Fossil sites in the Cradle of Humankind
20 caves with antelope, baboon, sabre-toothed cats and rodents, some of which are between 5-million and 4-million years old.
Paranthropus robustus, Homo ergaster, baboons, leopards, sabre-toothed cats, hyenas and antelope. Evidence of the earliest controlled use of fire in Southern Africa, and some of the earliest evidence of controlled use of fire anywhere in the world.
One of the world’s richest hominid sites. Finds include Australopithecus africanus and an almost complete Australopithecus skeleton.
Animal fossils include a jackal skull.
Notable for diverse fauna including pigs, carnivores, antelope and Paranthropus robustus.
The first specimen of Paranthropus robustus was discovered at this site by a schoolboy, Gert Terblanche, in 1938. The site at which this fossil was discovered (known as “KB”) dates to at least 1.95-million years ago. “KA” is a separate site, associated primarily with the activities of sabre-tooth cats such as Dinofelis.
Abundant fauna including baboon, antelope and an extinct form of zebra. Part of the site was probably a leopard lair. Middle Stone Age deposits with artefacts have been excavated recently.
Spectacular cave formations. Fossils include rodents, frogs, lizards and birds.
92 hominid specimens have been discovered here, including Paranthropus robustus and early Homo.
Site with well-preserved fauna, including a sabre-tooth cat.
Rich fossil site with clear stratigraphy (levels). Two hominid teeth, much fauna and plant remains up to 3-million years old.
Variety of early monkeys.
Many fossils, including an enormous molar tooth of Paranthropus robustus. About 90,000 fossil specimens have been discovered here since 1979.
Wealth of animal and hominid fossils stretching back more than 3-million years. The Makapans Valley was declared part of the Cradle of Humankind World Heritage Site in 2005, and is about 300 km (185 mi) from Sterkfontein, near Mokopane in Limpopo Province.
The Taung Skull Fossil Site is where the Taung Child, the type-specimen of Australopithecus africanus, was found in 1924. The site is in the North West Province, approximately 300 km (185 mi) west of Johannesburg. It was declared part of the Cradle of Humankind World Heritage Site in 2005, along with the Makapans Valley.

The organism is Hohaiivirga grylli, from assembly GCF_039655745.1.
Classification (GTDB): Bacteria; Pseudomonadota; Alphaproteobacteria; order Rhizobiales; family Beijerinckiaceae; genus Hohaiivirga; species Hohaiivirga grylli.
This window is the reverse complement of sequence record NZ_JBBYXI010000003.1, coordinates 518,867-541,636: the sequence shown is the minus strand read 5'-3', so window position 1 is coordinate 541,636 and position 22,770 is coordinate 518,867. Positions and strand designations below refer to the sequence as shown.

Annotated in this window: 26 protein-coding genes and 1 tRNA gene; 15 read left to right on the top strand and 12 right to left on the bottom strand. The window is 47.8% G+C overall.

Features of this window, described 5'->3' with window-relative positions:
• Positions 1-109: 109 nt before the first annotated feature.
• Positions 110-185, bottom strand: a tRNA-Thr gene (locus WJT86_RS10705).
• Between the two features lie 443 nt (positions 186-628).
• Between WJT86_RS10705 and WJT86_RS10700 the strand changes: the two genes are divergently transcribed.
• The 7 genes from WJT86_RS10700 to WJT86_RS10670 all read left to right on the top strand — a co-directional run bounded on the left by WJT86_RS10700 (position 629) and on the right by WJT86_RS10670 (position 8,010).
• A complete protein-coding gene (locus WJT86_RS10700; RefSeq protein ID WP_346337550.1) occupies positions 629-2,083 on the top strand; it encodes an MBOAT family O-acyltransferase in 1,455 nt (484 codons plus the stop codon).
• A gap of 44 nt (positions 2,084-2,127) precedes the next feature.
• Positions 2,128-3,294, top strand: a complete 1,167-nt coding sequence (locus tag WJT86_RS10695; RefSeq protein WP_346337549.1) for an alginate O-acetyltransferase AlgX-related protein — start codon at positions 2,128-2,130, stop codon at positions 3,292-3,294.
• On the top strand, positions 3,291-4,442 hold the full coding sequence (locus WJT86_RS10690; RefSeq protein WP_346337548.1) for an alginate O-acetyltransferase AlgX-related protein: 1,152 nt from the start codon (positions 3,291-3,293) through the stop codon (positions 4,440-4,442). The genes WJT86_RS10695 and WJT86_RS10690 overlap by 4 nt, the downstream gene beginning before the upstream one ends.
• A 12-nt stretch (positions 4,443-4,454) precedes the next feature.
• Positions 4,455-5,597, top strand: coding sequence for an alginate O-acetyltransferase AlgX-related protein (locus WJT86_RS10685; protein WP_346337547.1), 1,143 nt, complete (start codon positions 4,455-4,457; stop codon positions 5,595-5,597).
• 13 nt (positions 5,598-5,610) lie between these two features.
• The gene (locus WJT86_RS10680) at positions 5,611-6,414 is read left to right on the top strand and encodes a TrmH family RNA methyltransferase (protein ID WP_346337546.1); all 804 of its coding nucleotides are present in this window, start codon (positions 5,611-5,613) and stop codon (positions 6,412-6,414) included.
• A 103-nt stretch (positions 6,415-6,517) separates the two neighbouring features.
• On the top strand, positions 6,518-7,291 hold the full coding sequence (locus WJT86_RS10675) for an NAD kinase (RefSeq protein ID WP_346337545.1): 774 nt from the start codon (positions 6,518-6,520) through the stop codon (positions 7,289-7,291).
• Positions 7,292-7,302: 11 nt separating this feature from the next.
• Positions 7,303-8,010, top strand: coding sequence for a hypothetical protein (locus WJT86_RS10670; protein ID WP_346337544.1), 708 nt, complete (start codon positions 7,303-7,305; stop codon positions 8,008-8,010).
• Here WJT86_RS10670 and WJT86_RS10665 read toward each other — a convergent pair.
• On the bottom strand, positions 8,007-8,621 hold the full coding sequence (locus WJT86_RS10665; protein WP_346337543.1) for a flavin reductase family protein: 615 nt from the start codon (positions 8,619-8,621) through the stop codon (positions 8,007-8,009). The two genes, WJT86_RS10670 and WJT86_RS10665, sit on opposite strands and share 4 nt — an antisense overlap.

The Cradle of Humankind has links to other World Heritage Sites that also have important fossil remains relating to hominid evolution, including the Sangiran Early Man Site in Java, Indonesia; Zhoukoudian, People’s Republic of China; the Lower Valley of the Awash, Ethiopia; the Lower Valley of the Omo, Ethiopia; and Olduvai Gorge and Laetoli, Tanzania.
Return to the Exhibition Guide.
- The Tumulus building
- Maropeng exhibition highlights
Beginning of the world
- Introduction to your visit to the Cradle of Humankind World Heritage Site
- Today's landscape in the Cradle of Humankind World Heritage Site
- Fossil sites in the Cradle of Humankind
- The formation of the Earth's continents
- The development of life on Earth
- Introduction to DNA
- Introduction to evolution
- What are fossils?
- How limestone caves are formed
- Pathway to humanity
- What makes us human
- Beginning of the world
- Conferencing and events
- Resources for schools
Maropeng 09h00 - 17h00 every day
Sterkfontein Caves 09h00 - 17h00 every day
Rates and specials
Adults: R120 | Children (4-14): R65
Children under 4: free
School groups: R65 per pupil
Adults: R165 | Children (4-14): R97
Children under 4: free
School groups: R90 per pupil
Adults: R190 | Children (4-14): R125
School groups: R120 per pupil
Please note: No pets are allowed at Maropeng and Sterkfontein. Service dogs and guide dogs are the exception